The "Phoenix Program" was described to him as a policy of the United States Government which sought the elimination and destruction of the Communist "infra-structure" in South Vietnam. Your Petitioner [i.e., Reitemeyer] was informed that he would be one of many Army Officers designated as an Adviser whose function it was to supervise and to pay with funds from an undisclosed source eighteen mercenaries (probably Chinese, some of whom would be officers or enlisted men of the U.S. military) who would be explicitly directed by him and others advisers to find, capture and/or kill as many Viet Cong and Viet Cong sympathizers within a given number of small villages as was possible under the circumstances. Viet Cong sympathizers were meant to include any male or female civilians of any age in a position of authority or influence in the village who were politically loyal or simply in agreement with the Viet Cong or their objectives. The Petitioner was officially advised by the lecturing United States Army Officers, who actually recounted from their own experiences in the field, that the Petitioner as an American Adviser, might actually be required to maintain a "kill quota" of fifty bodies a month.

Your Petitioner was further informed at this Intelligence School, that he was authorized to adopt any technique or employ any means through his mercenaries, which was calculated to ferret out the Viet Cong of the Viet Cong sympathizers.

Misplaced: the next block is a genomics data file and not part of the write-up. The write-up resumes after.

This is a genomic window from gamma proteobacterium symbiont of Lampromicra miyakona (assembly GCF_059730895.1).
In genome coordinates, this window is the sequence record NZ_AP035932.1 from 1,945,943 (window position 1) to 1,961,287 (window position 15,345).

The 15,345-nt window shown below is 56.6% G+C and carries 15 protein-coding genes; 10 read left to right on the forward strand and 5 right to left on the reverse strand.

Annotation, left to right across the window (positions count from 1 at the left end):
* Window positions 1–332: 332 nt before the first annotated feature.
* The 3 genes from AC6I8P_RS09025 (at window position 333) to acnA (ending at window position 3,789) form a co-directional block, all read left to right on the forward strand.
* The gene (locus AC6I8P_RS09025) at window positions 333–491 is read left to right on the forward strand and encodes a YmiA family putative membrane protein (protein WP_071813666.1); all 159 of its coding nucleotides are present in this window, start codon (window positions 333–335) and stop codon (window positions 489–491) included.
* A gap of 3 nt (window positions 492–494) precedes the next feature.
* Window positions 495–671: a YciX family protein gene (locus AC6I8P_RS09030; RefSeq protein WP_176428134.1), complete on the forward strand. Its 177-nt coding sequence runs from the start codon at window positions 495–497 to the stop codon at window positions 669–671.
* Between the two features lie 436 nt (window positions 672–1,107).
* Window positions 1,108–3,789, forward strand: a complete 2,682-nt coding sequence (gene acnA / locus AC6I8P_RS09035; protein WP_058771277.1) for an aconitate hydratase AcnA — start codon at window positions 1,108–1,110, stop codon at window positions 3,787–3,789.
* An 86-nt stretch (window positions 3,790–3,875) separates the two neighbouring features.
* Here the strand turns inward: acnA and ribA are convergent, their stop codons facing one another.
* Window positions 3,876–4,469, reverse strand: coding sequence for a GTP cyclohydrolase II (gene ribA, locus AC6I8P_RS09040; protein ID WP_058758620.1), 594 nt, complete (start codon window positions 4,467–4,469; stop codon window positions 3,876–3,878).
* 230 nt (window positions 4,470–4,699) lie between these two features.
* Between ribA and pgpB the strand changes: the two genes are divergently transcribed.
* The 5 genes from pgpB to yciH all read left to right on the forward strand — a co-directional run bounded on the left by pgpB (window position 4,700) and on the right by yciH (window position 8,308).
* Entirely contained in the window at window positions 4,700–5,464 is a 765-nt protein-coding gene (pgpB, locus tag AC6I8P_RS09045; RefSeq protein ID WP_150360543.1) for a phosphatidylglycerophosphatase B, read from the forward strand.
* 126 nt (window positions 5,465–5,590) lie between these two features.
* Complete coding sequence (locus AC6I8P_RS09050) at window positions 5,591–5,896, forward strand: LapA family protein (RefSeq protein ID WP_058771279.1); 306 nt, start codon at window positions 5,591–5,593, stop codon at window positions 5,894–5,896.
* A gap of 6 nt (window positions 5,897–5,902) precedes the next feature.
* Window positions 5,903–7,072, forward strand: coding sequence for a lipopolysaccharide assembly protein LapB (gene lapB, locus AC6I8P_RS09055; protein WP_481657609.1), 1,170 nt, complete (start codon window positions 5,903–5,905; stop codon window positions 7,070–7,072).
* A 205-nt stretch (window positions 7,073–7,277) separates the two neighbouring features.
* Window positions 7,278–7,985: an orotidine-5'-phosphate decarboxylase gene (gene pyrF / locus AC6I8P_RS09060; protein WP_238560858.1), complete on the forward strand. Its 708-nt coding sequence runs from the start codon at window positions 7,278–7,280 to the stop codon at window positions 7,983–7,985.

Frequently, as related by the lecturing Officers, resort to the most extreme forms of torture was necessary....

The Petitioner was officially instructed that the purpose of the "Phoenix Program" to which he was assigned, was not aimed primarily at the enemy's military forces, but was essentially designed to eliminate civilians, political enemies, and "South Viet Cong Sympathizers." Your Petitioner was further informed that the program sought to accomplish through capture, intimidation, elimination and assassination, what United States up to this time, was unable to accomplish through the conventional use of military power, i.e., (to win the war).